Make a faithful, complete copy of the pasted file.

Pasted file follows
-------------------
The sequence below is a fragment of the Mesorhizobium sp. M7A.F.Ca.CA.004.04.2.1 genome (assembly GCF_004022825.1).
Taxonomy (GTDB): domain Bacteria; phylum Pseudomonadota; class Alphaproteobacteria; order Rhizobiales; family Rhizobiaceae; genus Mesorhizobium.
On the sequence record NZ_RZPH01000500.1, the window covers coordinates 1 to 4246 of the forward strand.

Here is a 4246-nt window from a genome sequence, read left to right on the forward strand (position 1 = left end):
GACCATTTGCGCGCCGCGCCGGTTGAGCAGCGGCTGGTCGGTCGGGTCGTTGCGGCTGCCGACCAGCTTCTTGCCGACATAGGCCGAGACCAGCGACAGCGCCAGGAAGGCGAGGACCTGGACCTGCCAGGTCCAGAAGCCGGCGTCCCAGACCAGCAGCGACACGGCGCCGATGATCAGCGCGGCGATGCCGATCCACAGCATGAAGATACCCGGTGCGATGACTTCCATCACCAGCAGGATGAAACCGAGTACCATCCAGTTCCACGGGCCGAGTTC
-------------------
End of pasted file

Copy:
The sequence below is a fragment of the Mesorhizobium sp. M7A.F.Ca.CA.004.04.2.1 genome (assembly GCF_004022825.1).
Taxonomy (GTDB): domain Bacteria; phylum Pseudomonadota; class Alphaproteobacteria; order Rhizobiales; family Rhizobiaceae; genus Mesorhizobium.
On the sequence record NZ_RZPH01000500.1, the window covers coordinates 1 to 4246 of the forward strand.

Here is a 4246-nt window from a genome sequence, read left to right on the forward strand (position 1 = left end):
GACCATTTGCGCGCCGCGCCGGTTGAGCAGCGGCTGGTCGGTCGGGTCGTTGCGGCTGCCGACCAGCTTCTTGCCGACATAGGCCGAGACCAGCGACAGCGCCAGGAAGGCGAGGACCTGGACCTGCCAGGTCCAGAAGCCGGCGTCCCAGACCAGCAGCGACACGGCGCCGATGATCAGCGCGGCGATGCCGATCCACAGCATGAAGATACCCGGTGCGATGACTTCCATCACCAGCAGGATGAAACCGAGTACCATCCAGTTCCACGGGCCGAGTTC